"What a way to make an international statement," said Cook. "I think we've just found a player. I don't want to heap too much pressure on him, but to make your debut like that and go and play in such a controlled but positive way was incredible. The lads looking around in the dressing room were saying we've just found one. All credit to Jonny for that. It's never always going to be plain sailing, but he looks like an outstanding prospect."

The scenario for England in the final match of the series had not looked too rosy at the halfway point of the contest, after India had posted their first 300-plus total of summer courtesy a Virat Kohli century. But the calm confidence that has been a hallmark of England's batting all series came once again to the fore, with important contributions from every member of the top six.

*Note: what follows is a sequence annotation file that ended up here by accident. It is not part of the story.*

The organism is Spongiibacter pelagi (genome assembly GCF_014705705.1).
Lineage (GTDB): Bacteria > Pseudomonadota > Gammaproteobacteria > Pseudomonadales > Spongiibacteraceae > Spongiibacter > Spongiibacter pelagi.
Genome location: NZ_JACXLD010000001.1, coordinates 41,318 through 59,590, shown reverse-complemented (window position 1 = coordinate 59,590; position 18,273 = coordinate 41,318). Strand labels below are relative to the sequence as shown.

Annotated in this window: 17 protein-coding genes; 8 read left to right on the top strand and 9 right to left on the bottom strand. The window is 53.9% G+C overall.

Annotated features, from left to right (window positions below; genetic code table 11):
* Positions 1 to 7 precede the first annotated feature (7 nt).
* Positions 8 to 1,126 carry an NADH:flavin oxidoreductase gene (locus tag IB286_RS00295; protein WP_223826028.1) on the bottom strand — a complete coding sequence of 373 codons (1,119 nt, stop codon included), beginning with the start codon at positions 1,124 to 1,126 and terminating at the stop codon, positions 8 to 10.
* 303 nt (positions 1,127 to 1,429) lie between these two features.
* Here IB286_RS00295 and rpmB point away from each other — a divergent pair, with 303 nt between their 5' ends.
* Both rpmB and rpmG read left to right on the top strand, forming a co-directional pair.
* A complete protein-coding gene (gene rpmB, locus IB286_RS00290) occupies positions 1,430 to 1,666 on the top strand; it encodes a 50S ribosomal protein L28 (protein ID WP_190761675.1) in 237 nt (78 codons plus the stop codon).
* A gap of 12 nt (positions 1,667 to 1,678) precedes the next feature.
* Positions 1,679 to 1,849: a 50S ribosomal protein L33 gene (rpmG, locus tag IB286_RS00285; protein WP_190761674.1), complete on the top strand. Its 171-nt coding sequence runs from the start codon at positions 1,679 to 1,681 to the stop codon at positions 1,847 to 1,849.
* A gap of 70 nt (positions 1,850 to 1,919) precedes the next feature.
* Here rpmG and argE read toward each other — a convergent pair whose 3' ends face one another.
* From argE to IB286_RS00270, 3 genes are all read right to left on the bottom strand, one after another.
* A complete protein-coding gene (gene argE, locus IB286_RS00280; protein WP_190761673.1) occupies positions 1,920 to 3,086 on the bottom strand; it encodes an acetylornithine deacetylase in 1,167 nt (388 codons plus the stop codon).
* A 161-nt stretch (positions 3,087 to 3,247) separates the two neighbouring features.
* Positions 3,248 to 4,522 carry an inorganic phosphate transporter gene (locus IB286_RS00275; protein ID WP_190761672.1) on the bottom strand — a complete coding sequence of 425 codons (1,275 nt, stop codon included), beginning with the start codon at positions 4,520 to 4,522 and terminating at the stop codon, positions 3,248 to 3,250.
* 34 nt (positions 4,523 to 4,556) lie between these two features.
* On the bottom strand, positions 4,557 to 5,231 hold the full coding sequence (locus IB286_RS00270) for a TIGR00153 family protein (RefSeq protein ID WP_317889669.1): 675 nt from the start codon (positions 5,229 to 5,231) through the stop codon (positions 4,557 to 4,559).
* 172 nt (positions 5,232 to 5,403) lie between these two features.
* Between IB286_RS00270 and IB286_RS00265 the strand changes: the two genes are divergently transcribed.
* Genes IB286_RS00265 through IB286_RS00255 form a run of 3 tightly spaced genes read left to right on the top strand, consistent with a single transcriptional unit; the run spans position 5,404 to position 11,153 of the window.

"That was an outstanding chase - 240 in 34 overs, to get it done with 10 balls to spare," said Cook. "The batting line-up as a whole can take a lot of credit for that, and the way Jonny and Ravi finished it off was spectacular. What we have done is started off on what we hope will be a very successful journey.


Jonny Bairstow lofts powerfully down the ground, England v India, 5th ODI, Cardiff, September 16, 2011
Alastair Cook: "Bairstow looks like an outstanding prospect; the determination to improve from the lads is very encouraging." © Getty Images
Enlarge

"Obviously we've missed the experienced players, [but it] has given others an opportunity," he added. "It's been a tough battle, close games and rain - and I've been very happy with the way we've been able to adapt. We've had a lot of little situations thrown at us, and the way we've handled them - especially as a batting side - is pleasing.